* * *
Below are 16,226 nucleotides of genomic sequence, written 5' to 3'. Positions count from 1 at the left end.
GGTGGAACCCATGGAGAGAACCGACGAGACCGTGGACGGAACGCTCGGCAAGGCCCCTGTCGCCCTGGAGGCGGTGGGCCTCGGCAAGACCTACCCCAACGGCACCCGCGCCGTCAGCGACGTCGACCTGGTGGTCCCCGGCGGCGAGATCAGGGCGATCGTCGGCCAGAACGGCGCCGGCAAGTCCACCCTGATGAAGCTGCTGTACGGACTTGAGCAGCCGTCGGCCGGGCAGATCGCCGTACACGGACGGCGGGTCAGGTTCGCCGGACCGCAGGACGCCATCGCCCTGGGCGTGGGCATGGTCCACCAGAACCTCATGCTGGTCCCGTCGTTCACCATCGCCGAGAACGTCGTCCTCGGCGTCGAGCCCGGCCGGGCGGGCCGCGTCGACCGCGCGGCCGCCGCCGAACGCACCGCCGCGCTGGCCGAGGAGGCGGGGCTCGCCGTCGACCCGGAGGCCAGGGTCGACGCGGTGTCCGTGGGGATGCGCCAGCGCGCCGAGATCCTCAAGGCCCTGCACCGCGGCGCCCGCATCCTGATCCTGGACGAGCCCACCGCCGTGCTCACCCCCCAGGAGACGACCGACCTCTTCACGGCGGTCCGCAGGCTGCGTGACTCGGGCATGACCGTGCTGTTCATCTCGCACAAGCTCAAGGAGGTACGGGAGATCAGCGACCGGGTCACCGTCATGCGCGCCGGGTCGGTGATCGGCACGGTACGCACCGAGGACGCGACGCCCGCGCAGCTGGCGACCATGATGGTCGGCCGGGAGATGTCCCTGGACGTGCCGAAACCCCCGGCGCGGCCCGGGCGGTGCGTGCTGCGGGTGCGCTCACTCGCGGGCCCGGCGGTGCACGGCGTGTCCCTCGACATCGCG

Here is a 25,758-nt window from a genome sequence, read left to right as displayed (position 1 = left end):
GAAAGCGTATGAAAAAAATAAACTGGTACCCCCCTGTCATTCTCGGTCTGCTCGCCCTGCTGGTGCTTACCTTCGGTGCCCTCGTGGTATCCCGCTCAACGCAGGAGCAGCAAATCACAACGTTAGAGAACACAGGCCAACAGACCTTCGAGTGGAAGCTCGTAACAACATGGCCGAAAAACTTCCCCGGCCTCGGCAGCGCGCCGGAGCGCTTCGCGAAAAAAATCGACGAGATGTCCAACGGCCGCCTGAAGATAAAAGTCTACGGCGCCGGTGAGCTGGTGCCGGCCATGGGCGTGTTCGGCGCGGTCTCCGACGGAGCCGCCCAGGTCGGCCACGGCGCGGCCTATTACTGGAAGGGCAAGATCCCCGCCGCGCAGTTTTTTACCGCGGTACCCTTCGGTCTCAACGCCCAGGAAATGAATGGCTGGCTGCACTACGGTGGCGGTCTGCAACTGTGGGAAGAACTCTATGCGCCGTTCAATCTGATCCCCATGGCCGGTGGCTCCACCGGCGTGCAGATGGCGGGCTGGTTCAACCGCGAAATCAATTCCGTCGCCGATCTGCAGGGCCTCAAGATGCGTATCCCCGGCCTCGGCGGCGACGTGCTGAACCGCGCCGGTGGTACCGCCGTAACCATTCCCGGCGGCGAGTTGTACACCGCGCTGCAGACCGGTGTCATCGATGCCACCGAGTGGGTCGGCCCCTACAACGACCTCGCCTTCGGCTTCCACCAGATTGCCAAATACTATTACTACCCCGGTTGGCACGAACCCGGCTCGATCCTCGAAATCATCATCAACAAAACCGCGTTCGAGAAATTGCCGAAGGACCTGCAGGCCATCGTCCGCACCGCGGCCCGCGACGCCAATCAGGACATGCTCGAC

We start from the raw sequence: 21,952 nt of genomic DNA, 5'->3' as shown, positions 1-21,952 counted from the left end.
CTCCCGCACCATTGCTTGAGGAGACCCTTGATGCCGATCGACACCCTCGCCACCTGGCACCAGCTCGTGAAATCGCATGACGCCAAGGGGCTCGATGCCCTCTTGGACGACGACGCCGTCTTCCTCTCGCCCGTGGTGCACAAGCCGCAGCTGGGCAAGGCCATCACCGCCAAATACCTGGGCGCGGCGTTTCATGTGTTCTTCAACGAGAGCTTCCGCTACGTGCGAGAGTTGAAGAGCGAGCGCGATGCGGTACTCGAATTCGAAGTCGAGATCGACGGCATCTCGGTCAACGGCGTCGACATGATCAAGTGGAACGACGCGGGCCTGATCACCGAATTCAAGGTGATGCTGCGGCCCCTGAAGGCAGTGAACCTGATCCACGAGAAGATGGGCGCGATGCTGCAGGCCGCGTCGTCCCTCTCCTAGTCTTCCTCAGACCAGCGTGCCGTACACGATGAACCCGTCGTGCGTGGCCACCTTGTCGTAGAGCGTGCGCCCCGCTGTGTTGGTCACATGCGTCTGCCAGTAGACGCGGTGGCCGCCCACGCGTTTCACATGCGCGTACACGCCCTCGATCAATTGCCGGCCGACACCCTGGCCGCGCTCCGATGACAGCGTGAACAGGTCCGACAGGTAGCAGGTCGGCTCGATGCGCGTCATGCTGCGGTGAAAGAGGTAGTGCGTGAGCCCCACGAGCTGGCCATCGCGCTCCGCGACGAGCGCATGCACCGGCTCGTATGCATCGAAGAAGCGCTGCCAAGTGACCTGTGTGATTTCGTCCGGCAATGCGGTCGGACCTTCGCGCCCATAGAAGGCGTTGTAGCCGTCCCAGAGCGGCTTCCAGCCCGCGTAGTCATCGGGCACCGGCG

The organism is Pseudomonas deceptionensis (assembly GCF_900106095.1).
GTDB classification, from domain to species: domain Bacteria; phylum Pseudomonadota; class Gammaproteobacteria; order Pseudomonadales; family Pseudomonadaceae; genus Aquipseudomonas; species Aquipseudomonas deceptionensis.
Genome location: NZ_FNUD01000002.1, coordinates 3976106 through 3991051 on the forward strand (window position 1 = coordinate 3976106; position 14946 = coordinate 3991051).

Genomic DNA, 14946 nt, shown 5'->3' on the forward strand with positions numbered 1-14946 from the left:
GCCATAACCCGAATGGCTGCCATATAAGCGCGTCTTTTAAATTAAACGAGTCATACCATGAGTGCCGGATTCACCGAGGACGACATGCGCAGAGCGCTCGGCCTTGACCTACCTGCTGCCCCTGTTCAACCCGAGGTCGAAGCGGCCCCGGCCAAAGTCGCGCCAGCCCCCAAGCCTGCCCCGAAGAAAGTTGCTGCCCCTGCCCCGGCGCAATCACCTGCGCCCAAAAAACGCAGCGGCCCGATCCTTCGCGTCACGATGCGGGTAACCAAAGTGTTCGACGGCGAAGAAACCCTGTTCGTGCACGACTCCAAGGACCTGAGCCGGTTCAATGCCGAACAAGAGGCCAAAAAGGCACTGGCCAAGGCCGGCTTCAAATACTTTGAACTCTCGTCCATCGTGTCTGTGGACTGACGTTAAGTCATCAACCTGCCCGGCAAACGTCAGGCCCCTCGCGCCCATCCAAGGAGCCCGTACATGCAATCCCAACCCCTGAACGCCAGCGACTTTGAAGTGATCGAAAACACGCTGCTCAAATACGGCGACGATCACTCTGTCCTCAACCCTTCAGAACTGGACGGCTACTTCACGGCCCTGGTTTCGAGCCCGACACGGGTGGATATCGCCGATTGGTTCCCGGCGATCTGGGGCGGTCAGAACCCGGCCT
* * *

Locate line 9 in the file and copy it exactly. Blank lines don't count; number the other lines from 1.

Genome location: NZ_FNUD01000002.1, coordinates 3976106 through 3991051 on the forward strand (window position 1 = coordinate 3976106; position 14946 = coordinate 3991051).